Karate, a Japanese martial arts technique practiced for self-defense and sport since the 1800s, will be making its debut as an Olympic event this year. The 2020 Olympics are set to occur in Tokyo, Japan – home of Karate’s origins – which is why it was especially suited for inclusion last year. Unfortunately, due to some unforeseen circumstances (read: virus), we didn’t get our chance at seeing it happen just yet. Still, many have been waiting years for Karate’s inclusion in the Olympics that they’re understandably disappointed. With their misfortune!
Karate is a sport that has been around for centuries. It had its Olympic debut in 1964 and quickly became popular due to its physicality and how many different styles there are from which you can choose. In 2020, though not so quick anymore after some unfortunate setbacks about the Olympics (scheduling), Karate will be making another appearance on an international stage – but this time at Tokyo’s 2020 Summer Games!
In addition to being physically demanding because of techniques such as punches or kicks used during matches, partaking in martial arts also requires mental fortitude given what sparring entails- seeking out points by executing moves precisely rather than through force alone.
Karate was Jacques Delcourt’s life work and what he hoped would be his legacy. He had been the head of the French Karate Federation in 1961 but sadly never saw his goal realized with Karate being included in the Olympics by 2012 at age 83.
Karateka had been waiting for a year after the shortlist was announced in September of 2015. Finally, they received word and were ecstatic to know that their sport is an Olympic one now!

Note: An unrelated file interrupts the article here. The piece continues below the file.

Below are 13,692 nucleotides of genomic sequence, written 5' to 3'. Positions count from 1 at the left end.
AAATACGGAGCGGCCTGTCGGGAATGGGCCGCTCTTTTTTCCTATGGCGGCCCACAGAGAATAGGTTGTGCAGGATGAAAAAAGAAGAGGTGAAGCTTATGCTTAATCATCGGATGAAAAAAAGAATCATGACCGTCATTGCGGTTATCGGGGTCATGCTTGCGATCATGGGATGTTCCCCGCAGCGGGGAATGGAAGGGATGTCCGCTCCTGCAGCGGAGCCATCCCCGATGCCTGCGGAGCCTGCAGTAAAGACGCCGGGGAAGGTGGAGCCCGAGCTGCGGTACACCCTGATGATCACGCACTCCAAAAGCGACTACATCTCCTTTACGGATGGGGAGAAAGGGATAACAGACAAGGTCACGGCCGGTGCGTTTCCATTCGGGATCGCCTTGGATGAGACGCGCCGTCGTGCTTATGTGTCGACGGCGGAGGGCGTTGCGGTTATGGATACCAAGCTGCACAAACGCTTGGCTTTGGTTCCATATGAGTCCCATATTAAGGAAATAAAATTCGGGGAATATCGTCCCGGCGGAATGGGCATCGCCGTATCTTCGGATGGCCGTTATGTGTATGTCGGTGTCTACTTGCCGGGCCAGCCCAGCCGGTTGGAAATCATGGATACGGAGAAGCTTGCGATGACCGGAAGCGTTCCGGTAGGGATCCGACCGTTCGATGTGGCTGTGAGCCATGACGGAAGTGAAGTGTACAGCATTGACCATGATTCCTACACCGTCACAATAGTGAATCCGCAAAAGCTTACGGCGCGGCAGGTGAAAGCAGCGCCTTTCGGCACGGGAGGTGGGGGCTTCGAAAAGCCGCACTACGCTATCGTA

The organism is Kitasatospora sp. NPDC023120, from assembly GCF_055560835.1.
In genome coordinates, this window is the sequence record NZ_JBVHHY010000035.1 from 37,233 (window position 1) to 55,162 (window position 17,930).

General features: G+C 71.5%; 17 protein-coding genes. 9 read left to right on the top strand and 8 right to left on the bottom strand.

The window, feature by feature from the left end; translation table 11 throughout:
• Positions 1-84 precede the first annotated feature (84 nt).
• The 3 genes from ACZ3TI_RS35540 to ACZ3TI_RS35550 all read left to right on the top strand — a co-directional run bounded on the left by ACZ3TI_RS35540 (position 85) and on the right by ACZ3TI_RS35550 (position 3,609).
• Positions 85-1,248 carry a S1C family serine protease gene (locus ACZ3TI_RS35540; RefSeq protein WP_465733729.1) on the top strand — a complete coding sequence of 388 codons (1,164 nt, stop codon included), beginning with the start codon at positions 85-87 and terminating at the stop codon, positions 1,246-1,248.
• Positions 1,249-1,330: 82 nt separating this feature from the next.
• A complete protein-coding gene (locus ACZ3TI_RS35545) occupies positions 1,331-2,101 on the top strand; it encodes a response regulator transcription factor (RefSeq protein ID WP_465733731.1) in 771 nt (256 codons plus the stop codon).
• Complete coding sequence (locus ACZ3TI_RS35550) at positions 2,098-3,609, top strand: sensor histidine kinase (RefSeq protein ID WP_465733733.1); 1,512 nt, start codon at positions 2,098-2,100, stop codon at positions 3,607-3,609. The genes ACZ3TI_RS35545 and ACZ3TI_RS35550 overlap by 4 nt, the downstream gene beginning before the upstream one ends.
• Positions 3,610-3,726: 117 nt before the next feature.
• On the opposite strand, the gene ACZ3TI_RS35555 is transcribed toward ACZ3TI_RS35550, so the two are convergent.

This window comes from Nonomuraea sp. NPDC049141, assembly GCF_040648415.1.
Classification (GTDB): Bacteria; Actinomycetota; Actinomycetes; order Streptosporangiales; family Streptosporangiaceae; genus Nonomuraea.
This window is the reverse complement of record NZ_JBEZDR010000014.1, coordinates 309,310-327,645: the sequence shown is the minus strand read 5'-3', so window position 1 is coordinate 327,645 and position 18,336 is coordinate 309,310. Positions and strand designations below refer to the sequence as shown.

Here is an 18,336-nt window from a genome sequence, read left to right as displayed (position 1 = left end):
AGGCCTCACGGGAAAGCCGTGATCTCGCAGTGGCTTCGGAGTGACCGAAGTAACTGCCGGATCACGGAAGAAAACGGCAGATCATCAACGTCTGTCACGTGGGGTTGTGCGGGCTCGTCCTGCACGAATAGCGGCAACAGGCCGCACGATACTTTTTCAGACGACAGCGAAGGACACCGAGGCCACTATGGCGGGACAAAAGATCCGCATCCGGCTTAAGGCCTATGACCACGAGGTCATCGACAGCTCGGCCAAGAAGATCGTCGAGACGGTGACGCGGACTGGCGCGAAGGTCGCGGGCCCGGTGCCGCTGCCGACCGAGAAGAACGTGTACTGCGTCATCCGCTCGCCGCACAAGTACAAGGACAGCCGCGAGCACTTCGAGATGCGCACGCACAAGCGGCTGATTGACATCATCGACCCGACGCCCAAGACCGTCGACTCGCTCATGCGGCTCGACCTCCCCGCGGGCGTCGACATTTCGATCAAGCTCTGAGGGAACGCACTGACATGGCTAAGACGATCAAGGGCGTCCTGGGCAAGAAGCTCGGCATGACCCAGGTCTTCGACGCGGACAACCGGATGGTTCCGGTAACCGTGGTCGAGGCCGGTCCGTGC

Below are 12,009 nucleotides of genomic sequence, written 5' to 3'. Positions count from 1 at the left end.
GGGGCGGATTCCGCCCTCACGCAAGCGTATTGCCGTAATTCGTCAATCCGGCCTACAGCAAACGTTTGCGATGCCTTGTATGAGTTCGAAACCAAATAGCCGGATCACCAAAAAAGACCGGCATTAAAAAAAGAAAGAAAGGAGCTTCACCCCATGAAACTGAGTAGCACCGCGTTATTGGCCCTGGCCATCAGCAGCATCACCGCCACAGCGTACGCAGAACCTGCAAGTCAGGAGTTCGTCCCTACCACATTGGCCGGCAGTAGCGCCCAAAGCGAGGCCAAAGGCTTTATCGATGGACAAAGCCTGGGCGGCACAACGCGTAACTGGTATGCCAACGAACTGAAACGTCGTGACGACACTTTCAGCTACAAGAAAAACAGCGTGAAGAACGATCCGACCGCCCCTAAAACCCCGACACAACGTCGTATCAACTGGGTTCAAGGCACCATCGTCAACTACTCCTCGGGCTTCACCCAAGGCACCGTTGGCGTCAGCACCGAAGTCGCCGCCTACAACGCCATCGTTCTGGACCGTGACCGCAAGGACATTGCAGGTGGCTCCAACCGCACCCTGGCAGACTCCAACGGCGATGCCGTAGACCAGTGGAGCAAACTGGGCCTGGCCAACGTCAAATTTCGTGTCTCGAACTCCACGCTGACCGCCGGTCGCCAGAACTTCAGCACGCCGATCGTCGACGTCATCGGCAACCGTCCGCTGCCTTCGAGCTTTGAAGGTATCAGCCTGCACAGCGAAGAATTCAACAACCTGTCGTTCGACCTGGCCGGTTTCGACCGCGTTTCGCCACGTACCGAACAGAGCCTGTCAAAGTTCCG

Karate will be the third martial art to compete in the Olympics. The world’s most popular sport, with a quarter of a billion practitioners worldwide and some 50 million registered karateka in Japan alone, is proud to take its place among Judo and Tae Kwon Do on one of three spots for Olympic competitions.
Karate was admitted into an Olympics event this year as well, which makes it just that more exciting!
An Appropriate Debut Location:
After centuries of cultural and political turmoil, Okinawa finally became its own country in 1879. The island’s culture is distinctly different from the rest of Japan due to it being historically ruled by a Ryukyu dynasty with strong trading links to China–a tumultuous relationship for both countries at one point or another over several decades.
Karate was created on this richly cultured land that has been invaded many times before but always prevails as an independent kingdom until today, thanks largely because they have maintained good commercial ties with their neighbor across the sea, China.
Karate is an art that was brought to the rest of Japan in the 1930s by Funakoshi Gichin. In a country with such violent history with China, Toudi (which means Chinese hand) wasn’t a fitting name. As a result, sport’s name became Karate which stands for empty-hand kung fu, and who will hold it at Nippon Budokan first time!.
The Two Karate Competition Divisions:
Karate is a Japanese martial art that has two competition categories, Kumite and Kata. Both of these competitions emphasize different aspects of Karate; however, the fun part for spectators is seeing how well competitors do in both events at once!
The Olympics will have two separate divisions: Kumite with six weight classes, including three men’s and women’s events. There are five other weight groups not included in this division; meanwhile, Kata focuses on individual figure movements through katas which require fluidity. For those who like more robust action, Kumite provides an intense sparring match to find sponsorships from companies such as Nike or Adidas.
In Kata, competitors take on offensive and defensive postures that are known as forms. While the moves may seem dull until you watch them in person, what these talented fighters do with their katas is nothing short of amazing- precision takes a whole new meaning when a competitor’s attack can be seen coming from an entire room away!
Future Karate athletes are anxiously waiting for their favorite sport to be included in the karate in olympics. The coronavirus outbreak is preventing this from happening, but it will happen eventually!